gras ‘roots URBAN started unexpectedly as a creative outlet during a really difficult time in my life.  My Mom was diagnosed with late stage Multiple Myeloma Cancer and the stress of being her full time caregiver, a stay at home mom to a young child, combined with the fear of loss made life in general very overwhelming and I ended up experiencing a nervous breakdown (which was actually adrenal fatigue).  It was by accident that I discovered jewelry making and it was exactly what I needed.  I didn’t intend on selling any of the pieces I made but friends and family loved it so I did.  I started out with a few hand me down tools in my cold garage making things with found objects because I had not capitol to invest into proper tools and supplies.  My good friend, who is a very accomplished wire jewelry maker, taught me a few techniques and over time I started getting some sales.  I was ecstatic!  This hobby that I enjoyed so much and took so much of my stress away was starting to turn into something more.  One morning I saw an advertisement at a college in the next city over for a weekend metal jewelry workshop.  I desperately wanted to go but it was $500 and we had NO money at the time for it, but I knew it was a direction I wanted to go in for the future.  On a random afternoon an old friend of my husband’s arrived unexpectedly at our door.  He always brought us the most amazing locally caught salmon that he canned himself. On this day, when I greeted him, he said “I saw this workshop in the news paper and I’d like to pay for you to go plus travel expenses,” and handed me an envelope with all of the funds!  I can’t even describe how excited and blessed I felt.  I was still in an unstable mental state in the sense that I got overwhelmed very easily and needed to take quiet breaks often.  I knew that I couldn’t make the 45 minute drive twice a day for 4 days straight so my Dad drove me EVERY TIME.  There and back home and there to pick me up again and back home (3 hours each day).  This was the most pivotal moment in my jewelry making.  It’s really when it became a business.  After that workshop I invested what very little money I had into some copper and sterling silver and a few good hammers and launched GRASSROOTSDESIGNS artisan jewelry.  I got my first wholesale account shortly after and I started seeing sales outside of friends and family.  Backtrack for a minute, before this I had been a private Spanish teacher and a wedding planner and had always intended on doing that again once my Mom was better, but I loved making jewelry and I was seeing success with it.  Fast forward a few years and my little business was doing really well, but I was getting tired of working in a cold garage, and at the dining room table, and in the guest room and selling out of our living room.  I wanted to have a proper studio.  That was when we made the decision to build our house on a property that could have a self contained workspace.  It was a triumphant day when the studio got built, but it was short lived.  We needed it for storage during the build so I worked out of a small corner with all of our boxes and no heat AGAIN…for 18 months.  Then everything took a turn for the terrible.  Right before we started building I sustained a head injury.  I thought over time, with recovery, I would be able to forge metal again (without side effects) but it just didn't happen.  I couldn't forge metal anymore.  EVERYTHING I had worked for over the past 7 years was over.  I was devastated.  I, very literally, was talking with Jordan about what to do, what job I could even do after this injury that was so easily aggravated.  Should I go back to Spanish?  Or do something else?  Then I discovered polymer clay.  I don’t even know how.  It just appeared.  I did a week of research to figure out the basics and ordered my first batch of clay and a few tools.  I was INSTANTLY hooked!  Truthfully, it didn’t matter to me if I loved it or not because it was the only way to save my business, but I really do LOVE it, maybe even more than metal work.  A few weeks later I bought everything I needed to transition over to polymer clay.  I spared no expense since I had stores waiting for this new work I would be producing and knew it would be worth the investment.  Right around the same time we finished the studio with insulation, heat, drywall, paint…it was lovely.  It was the first time I felt like a legitimate maker.  It’s amazing how a proper work space can do that.  Because of the dramatic change in medium, I decided it was also time for a rebranding and GRASSROOTSDESIGNS artisan jewelry became gras ‘roots URBAN.  My dream was always to grow my little business to a point where Jordan could quit his 9-5 and we could work together.  It was the most amazing and surreal feeling when that day came.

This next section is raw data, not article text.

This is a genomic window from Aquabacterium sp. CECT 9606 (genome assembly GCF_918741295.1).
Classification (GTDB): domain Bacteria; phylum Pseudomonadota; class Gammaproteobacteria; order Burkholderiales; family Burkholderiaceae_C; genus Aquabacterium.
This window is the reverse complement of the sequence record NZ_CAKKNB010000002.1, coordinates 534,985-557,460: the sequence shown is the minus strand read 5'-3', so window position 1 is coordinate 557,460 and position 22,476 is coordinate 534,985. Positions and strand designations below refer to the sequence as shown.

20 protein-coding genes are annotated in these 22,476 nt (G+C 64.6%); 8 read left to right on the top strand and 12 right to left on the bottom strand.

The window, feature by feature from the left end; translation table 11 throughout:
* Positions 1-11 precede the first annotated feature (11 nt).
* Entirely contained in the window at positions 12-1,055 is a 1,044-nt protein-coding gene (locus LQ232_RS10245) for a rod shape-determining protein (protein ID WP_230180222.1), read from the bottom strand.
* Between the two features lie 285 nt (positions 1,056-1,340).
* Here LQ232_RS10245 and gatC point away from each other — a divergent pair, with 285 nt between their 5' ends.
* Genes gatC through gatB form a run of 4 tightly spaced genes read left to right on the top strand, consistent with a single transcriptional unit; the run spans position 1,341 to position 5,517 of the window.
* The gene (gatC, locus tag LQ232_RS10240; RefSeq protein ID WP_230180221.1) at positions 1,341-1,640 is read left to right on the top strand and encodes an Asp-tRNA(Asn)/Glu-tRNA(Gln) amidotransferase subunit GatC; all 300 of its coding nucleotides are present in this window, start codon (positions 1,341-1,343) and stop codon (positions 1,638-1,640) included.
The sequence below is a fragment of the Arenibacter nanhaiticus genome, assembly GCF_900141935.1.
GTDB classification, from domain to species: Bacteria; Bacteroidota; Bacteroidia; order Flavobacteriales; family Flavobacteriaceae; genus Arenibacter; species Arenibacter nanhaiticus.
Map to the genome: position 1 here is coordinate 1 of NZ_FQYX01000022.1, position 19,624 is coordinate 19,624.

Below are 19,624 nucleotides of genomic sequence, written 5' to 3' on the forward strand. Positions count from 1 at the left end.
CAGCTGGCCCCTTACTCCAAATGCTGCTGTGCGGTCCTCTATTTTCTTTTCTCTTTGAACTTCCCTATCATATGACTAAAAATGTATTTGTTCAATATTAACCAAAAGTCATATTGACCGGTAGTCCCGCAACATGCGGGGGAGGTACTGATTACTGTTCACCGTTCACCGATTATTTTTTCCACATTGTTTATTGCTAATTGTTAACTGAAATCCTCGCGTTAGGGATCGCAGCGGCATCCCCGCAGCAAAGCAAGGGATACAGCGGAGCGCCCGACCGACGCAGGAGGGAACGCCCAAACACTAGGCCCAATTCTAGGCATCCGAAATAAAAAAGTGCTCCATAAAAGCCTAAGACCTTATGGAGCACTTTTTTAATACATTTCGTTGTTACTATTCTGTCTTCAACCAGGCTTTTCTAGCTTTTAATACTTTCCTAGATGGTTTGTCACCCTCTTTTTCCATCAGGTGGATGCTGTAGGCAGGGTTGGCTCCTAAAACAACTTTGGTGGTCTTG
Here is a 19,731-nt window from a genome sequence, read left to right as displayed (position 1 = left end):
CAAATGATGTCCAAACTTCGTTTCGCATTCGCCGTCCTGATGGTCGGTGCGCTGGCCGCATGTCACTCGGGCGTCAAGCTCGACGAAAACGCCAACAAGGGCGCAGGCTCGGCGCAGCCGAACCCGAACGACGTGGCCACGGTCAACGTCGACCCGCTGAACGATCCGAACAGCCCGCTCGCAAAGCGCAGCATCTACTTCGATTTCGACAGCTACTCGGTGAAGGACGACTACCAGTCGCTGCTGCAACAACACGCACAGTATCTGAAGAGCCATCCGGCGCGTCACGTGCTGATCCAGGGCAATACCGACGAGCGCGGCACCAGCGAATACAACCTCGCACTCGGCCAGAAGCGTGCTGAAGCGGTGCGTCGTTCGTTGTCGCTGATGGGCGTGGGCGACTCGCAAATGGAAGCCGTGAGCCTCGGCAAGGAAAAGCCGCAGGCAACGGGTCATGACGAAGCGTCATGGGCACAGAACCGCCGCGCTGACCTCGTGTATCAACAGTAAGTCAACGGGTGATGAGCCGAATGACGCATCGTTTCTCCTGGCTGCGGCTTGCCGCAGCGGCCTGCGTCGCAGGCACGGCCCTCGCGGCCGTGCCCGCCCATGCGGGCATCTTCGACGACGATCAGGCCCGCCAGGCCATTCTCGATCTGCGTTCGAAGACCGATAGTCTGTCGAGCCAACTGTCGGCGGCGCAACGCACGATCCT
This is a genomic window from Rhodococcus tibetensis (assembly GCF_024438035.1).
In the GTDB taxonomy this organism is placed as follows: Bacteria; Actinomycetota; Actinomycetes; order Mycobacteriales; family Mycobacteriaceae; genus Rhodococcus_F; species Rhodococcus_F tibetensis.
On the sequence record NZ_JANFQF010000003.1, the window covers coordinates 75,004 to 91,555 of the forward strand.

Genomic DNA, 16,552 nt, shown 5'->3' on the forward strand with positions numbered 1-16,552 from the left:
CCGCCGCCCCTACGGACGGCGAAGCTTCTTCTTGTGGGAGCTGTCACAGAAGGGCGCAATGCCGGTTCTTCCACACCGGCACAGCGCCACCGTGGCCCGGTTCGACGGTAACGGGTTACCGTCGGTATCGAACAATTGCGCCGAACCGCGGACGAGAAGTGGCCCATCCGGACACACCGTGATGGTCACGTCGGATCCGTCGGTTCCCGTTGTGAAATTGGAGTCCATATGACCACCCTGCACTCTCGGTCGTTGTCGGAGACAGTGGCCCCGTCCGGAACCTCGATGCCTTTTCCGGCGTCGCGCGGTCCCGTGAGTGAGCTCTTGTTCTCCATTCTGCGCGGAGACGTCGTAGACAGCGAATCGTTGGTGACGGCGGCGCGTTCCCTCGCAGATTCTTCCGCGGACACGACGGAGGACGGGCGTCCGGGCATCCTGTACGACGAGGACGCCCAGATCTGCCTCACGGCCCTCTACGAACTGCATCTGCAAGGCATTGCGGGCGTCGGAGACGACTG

Everything about what I make is so personal to me because it was such a long, difficult journey to get here.  My hope is that is shows in every piece.     

                                                                                                                                                                                                                                                                                  - Darya